Open Access Statement: This is an Open Access article distributed in accordance with the Creative Commons Attribution-NonCommercial-NoDerivs 4.0 International License (CC BY-NC-ND 4.0), which permits the non-commercial replication and distribution of the article with the strict proviso that no changes or edits are made and the original work is properly cited (including links to both the formal publication through the relevant DOI and the license). See: https://creativecommons.org/licenses/by-nc-nd/4.0/.


References

  1. Waites KB, Xiao L, Liu Y, et al. Mycoplasma pneumoniae from the Respiratory Tract and Beyond. Clin Microbiol Rev 2017;30:747-809. [Crossref] [PubMed]
  2. Rogozinski LE, Alverson BK, Biondi EA. Diagnosis and treatment of Mycoplasma pneumoniae in children. Minerva Pediatr 2017;69:156-60. [PubMed]
  3. Gao LW, Yin J, Hu YH, et al. The epidemiology of paediatric Mycoplasma pneumoniae pneumonia in North China:2006 to 2016. Epidemiol Infect 2019;147:e192. [Crossref] [PubMed]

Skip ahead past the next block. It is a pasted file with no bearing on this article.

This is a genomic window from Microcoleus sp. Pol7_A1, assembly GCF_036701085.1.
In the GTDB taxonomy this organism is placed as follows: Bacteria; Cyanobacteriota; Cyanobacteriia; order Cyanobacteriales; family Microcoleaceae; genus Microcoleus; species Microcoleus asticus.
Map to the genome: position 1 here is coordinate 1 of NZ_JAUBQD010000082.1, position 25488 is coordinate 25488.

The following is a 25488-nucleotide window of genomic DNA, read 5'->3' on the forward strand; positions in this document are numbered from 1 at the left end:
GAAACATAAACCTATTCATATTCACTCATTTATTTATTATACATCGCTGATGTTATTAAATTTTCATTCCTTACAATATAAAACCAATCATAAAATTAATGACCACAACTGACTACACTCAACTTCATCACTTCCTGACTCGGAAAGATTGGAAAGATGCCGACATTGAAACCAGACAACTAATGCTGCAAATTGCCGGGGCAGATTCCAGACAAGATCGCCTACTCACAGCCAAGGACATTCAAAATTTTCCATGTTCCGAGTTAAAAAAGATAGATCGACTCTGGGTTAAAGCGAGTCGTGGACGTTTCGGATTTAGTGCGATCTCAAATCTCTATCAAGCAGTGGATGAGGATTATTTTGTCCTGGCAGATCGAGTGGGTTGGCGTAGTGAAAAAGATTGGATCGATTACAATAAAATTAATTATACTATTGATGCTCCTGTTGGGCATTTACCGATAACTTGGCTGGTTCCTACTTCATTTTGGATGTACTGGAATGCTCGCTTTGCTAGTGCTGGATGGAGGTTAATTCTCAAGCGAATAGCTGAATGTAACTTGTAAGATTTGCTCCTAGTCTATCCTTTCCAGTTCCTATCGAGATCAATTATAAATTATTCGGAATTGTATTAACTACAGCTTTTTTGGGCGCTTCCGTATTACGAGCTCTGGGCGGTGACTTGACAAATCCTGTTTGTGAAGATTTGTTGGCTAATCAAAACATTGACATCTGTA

4. Kim JH, Kwon JH, Lee JY, et al. Clinical features of Mycoplasma pneumoniae coinfection and need for its testing in influenza pneumonia patients. J Thorac Dis 2018;10:6118-27. [Crossref] [PubMed]
  5. Søndergaard MJ, Friis MB, Hansen DS, et al. Clinical manifestations in infants and children with Mycoplasma pneumoniae infection. PLoS One 2018;13:e0195288. [Crossref] [PubMed]
  6. Wang K, Gill P, Perera R, et al. Clinical symptoms and signs for the diagnosis of Mycoplasma pneumoniae in children and adolescents with community-acquired pneumonia. Cochrane Database Syst Rev 2012;10:CD009175. [PubMed]
  7. Respiratory Medicine Group of Pediatrics Branch of Chinese Medical Association & Editorial Board of Chinese Journal of Pediatrics. Guidelines for the Management of Community Acquired Pneumonia in Children (2013 revision). Chin J Pediatr 2013;51:745-52.
  8. Expert panel. Guidelines on diagnosis and treatment of community-acquired pneumonia in children (2019 update). Clin Edu General Pract 2019;17:771-7.
  9. Respiratory Medicine Group of Pediatrics Branch of Chinese Medical Association & Editorial Board of Chinese Journal of Pediatrics. Guidelines for the management of community-acquired pneumonia in children (2015 revision). J Appl Clin Pediatr 2015;30:1304-8.
  10. Kumar S, Garg IB, Sethi GR. Mycoplasma pneumoniae in Community-Acquired Lower Respiratory Tract Infections. Indian J Pediatr 2018;85:415-9. [Crossref] [PubMed]